Yes, absolutely! I follow many women in the technology industry on Twitter and they’re all awesome. In the iOS development world, I really admire Natasha (@NatashaTheRobot), Sommer Panage (@Sommer) and Ayaka Nonaka (@ayanonagon). They’re definitely women that I consider to be role models as they contribute a lot to the community and they’re also supportive, thoughtful and funny!
Many women study Technology or STEM at university and yet some don’t stay within the tech world upon graduating. Emily Chang’s novel, ‘Brotopia: Breaking Up the Boys’ Club of Silicon Valley’, partially explores the answer when she looks at the role of positive company culture. If you build a company where everyone is everyone else’s ‘bro’ and the activities on offer are heavily male-centric, you’re more than likely going to be alienating female talent.
From my point of view, building and embracing an inclusive, diverse, open, transparent and meritocratic culture is important for attracting said talent as well as helping to create a safe collaborative environment for any employee to grow.
Honestly, I hope my proudest moment hasn’t come yet!
It is really difficult to pick the most rewarding or interesting project because each project has rewarded me in a different way.
The Letgo app is the most complex, amazing and ambitious project that I have worked on. I am learning so much from it, and the amazing team around it, on a daily basis and it consistently challenges me which is just one of the reasons as to why I love going to work each day.
My first and most popular personal project to date was Undercover – the social game mentioned at the beginning of this interview. It has a very unique place in my heart. It was a project that turned me into someone who could write code, design UX, talk to customers, organise events, write emails, manage social media, etc. It has given me a wealth of responsibility, sure, but also a great amount of joy. My family, friends, customers and I have all had so much fun with it too.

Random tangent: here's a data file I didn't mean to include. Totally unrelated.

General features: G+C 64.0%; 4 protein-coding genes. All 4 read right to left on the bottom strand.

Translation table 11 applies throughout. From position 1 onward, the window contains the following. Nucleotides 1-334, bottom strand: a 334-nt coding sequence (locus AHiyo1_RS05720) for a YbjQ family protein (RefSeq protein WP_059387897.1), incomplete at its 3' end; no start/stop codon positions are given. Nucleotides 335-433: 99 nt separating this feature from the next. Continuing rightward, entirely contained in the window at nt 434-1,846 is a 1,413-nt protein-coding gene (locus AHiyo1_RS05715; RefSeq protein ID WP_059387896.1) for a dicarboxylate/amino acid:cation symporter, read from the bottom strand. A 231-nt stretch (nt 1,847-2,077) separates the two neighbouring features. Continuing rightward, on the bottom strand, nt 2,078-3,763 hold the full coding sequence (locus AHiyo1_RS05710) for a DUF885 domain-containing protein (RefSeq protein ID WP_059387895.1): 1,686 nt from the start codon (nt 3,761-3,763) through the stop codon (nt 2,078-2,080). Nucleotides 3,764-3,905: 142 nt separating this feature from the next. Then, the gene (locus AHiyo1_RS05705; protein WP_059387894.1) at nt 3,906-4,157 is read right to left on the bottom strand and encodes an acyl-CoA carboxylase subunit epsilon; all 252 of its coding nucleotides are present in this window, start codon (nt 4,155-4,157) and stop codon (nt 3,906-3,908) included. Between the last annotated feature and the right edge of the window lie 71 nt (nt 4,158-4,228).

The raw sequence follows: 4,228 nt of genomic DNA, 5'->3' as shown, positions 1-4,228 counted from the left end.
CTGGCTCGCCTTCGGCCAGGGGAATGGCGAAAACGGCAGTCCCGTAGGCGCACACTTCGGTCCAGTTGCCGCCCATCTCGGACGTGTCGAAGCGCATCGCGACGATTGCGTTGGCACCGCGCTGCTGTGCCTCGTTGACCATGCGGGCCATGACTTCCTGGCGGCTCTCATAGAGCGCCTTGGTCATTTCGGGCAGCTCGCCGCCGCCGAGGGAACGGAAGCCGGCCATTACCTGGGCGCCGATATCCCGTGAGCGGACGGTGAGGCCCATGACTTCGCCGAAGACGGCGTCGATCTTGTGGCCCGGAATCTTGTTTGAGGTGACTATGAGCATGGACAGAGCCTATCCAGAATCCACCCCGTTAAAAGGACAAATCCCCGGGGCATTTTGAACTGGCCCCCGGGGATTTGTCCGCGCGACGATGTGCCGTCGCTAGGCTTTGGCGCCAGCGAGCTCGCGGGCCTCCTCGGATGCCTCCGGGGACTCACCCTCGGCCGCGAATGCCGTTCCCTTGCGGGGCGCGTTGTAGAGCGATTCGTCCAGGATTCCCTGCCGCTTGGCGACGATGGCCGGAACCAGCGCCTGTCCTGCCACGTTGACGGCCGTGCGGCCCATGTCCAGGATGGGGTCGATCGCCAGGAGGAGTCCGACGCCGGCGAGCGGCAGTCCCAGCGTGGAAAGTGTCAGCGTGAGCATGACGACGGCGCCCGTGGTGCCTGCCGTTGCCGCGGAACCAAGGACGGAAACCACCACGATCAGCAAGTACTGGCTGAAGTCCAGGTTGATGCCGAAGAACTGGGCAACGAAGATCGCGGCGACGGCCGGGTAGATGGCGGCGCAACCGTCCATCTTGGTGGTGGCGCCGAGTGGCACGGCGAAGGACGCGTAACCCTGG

Most of the companies I know of are actively searching for female engineers and building a more diverse and inclusive culture. That’s a great sign!
As for women who already work in the technology industry, we could perhaps try even harder to inspire, lead and become better role models.
Don’t be scared to try!
I, thankfully, haven’t ever experienced discrimination or challenges in the workplace because of my gender or ethics. After living in Europe for 10 years, I don’t see the world as them vs. us or you vs. I anymore.
We are all unique human beings with our own special values that we can bring to projects and that’s something to celebrate. I think one of the most important things to remember, especially in the workplace, is to treat others the way you want to be treated.
2018 has been a beautiful and fulfilling year so far! I’ve been able to build upon my existing iOS knowledge and skills by working on some great apps and I’ve worked with some amazing teams.
I want to continue to expand upon my existing software development and AI knowledge going forward. I also want to give more back to the community through sharing and empowerment.
I have worked with Haiyan on several projects over the years so I’m well aware of just how talented she is when it comes to iOS development. She stays up-to-date with all of the latest programming techniques and is also a supporter of clean code.
I’ve improved a lot of my skills thanks to her excellent example so it was a pleasure to interview her. If you’d like to keep up with Haiyan, you can find her on Twitter: @haiyan_nest.
What women in technology do you look up to? How do you think we could make the industry more inclusive? Tweet us at @WeAreMobile1st and we’ll retweet your responses.
We Are Mobile First is a digital product agency based in Barcelona. Follow us on Twitter, LinkedIn or Medium to be notified of our future posts and company updates. We share weekly posts on everything from the things that inspire us to hackathon retrospectives.
(Image credit: Corrine Kutz via Unsplash)